User Guide


System Disk IO Data View

Use the Input and Output viewpoint to explore system-wide statistics on using the IO subsystems, CPU and processor buses, and correlate this data with the execution of your application.
The Input and Output analysis type has been deprecated on Windows* OS following the
Intel® VTune™
Update 2 release.
Consider the following steps to interpret the data collected during the Input and Output analysiswith the default
System Disk IO API
configuration enabled:
All I/O metrics collected by the
(for example, I/O Wait Time, I/O Waits, I/O Queue) are collected system-wide and are not target-specific. The only I/O data attributed to a particular target process is I/O API calls.

Analyze I/O Wait Time and Locate Slow I/O Packets

Start with the
window that provides a short overview of the target performance and, for Linux* targets, introduces the
I/O Wait Time
metric that helps you estimate whether your application is I/O-bound:
I/O Wait Time in the Summary
The I/O Wait Time metric represents a portion of time when threads reside in I/O wait state while there are idle cores on the system, and the number of counted threads is not greater than the number of idling cores. This aggregated I/O Wait Time metric is an integral function of I/O Wait metric that is available in the Timeline pane of the Bottom-up view.
Scroll down to the
Disk Input and Output Histogram
and estimate how quickly storage requests are served by the kernel sub-system. Use the
Operation type
drop-down menu to select the type of I/O operation you are interested in. For example, for the
type of I/O operations, 2-4 storage requests executed for more than 0.06 seconds are qualified by the
as slow:
Disk Input and Output Histogram
To get more details on this type of I/O request, switch to the

Analyze Slow I/O Requests

In the Bottom-up window, you may select an area of interest on the timeline, right-click and select the
Zoom In and Filter In by Selection
context menu option. The grid view and context summary histogram will be updated to show the data for the selected time range.
In this example there were 2-4 slow write requests executed at the 6th second of the target execution.
When you zoom in to the area of interest, you have a closer look at all the metrics and understand what caused high I/O Wait time.
For Linux targets, the
collects the
I/O Wait
type of context switches caused by I/O accesses from the thread (slate blue bars in the Thread area) and also provides a system-wide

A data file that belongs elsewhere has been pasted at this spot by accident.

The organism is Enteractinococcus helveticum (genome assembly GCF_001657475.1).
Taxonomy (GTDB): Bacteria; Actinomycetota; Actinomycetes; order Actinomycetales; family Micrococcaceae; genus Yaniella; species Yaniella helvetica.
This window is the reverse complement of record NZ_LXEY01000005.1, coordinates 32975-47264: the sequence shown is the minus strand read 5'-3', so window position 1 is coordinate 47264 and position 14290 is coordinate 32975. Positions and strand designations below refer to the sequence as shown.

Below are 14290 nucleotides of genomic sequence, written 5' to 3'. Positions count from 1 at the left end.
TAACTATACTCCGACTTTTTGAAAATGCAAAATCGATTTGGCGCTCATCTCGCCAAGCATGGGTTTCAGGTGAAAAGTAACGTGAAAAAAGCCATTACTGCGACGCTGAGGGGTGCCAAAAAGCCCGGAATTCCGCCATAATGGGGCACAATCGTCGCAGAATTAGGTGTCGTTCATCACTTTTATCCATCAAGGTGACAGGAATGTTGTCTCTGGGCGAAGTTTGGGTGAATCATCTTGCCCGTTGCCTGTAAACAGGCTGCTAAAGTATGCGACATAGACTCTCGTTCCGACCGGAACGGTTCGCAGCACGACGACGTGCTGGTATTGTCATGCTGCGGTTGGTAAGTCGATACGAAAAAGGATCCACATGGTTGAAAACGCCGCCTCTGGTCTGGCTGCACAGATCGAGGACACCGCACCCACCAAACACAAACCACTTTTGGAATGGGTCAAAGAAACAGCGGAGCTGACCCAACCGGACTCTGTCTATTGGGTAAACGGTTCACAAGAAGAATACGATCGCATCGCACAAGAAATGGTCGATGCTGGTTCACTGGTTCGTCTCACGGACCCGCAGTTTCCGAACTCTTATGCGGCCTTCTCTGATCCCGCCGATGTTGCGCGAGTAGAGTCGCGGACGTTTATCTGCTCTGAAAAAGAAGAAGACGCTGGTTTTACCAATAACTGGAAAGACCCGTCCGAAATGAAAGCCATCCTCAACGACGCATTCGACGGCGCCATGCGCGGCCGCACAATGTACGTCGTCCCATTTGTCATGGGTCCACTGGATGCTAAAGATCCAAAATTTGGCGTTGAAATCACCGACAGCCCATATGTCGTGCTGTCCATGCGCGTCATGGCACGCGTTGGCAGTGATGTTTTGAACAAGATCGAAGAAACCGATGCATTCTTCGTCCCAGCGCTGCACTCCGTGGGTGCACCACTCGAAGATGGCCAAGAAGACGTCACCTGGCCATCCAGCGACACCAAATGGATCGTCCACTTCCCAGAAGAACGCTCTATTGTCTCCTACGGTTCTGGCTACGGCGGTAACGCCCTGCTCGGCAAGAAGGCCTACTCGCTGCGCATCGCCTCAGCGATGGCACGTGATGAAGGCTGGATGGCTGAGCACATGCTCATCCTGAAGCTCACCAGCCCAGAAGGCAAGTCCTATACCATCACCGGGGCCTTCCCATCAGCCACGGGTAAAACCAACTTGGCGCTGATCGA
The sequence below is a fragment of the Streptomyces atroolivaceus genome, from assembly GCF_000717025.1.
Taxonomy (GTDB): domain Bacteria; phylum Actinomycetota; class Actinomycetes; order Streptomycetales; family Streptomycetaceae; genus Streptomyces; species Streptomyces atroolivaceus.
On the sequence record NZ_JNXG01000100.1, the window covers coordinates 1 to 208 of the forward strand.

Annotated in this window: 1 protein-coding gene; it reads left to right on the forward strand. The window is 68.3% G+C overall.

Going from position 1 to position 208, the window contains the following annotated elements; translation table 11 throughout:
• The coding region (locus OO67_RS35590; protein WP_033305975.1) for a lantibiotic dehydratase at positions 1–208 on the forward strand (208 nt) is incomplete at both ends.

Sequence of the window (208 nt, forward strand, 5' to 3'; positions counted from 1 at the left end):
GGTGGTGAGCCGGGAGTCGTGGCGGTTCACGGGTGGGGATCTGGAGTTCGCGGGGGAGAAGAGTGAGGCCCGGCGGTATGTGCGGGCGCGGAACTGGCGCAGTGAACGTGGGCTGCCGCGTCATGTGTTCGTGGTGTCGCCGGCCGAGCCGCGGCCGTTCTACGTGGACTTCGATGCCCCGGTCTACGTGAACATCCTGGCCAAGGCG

I/O Wait
metric in the
CPU Activity
area. Use this metric data to identify imbalance between I/O and compute operations. System-wide I/O Wait shows the time when system cores are idle, but there are threads in a context switch caused by I/O access. Use this metric to estimate the performance dependency on the storage medium. For example, 100% value of the
I/O Wait
metric means that all cores of the system are idle, but there are threads (greater or equal than the number of CPU cores) blocked by I/O requests. To solve this problem, consider changing the logic of an application to run compute threads in parallel with I/O tasks. Another alternative is to use faster storage. 0% value of the
I/O Wait
metric means one of the following:
  • Regardless of the number of threads blocked on a storage access, all CPU cores are actively executing the application code.
  • There are no threads blocked on a storage access.
Explore the
I/O Queue Depth
area that shows the number of I/O requests submitted to the storage device. Spikes correspond to the maximum number of requests. Zero-valued gaps on the
I/O Queue Depth
chart correspond to the moments of time when the storage was not utilized at all. You may enable the
markers for the
I/O Queue Depth
metric to see where exactly slow I/O packets are scheduled for execution:
Slow IO Requests on the Timeline
To identify points of high bandwidth, analyze the
I/O Data Transfer
area. It shows the number of bytes read from or written to the storage device.
For server platforms based on the Intel microarchitecture code name Sandy Bridge EP and later, the
provides the PCIe Bandwidth metrics on the timeline:
  • Inbound PCIe Bandwidth
    shows the traffic (an amount of data transferred via the PCIe bus per second) caused by device transactions targeting the system memory.
  • Outbound PCIe Bandwidth
    shows the traffic caused by CPU core transactions targeting the device's MMIO space.
Use this data to identify time ranges where your application could be stalled due to approaching bandwidth limits of the PCIe bus. These metrics do not attribute I/O requests to threads/cores/sockets (see Uncore Event Count window in the Hardware Events viewpoint for that).

Analyze the Call Stack for I/O Functions

Correlate slow I/O requests with instrumented user-space activities. For the storage analysis, the
instruments all user-space I/O functions and enables you to view a full call stack pointing to the exact API invocation.
To view a Task Time call stack for a particular I/O API call, select the required
marker on the timeline and explore the stack in the
Call Stack
Call Stack Pane

Product and Performance Information


Performance varies by use, configuration and other factors. Learn more at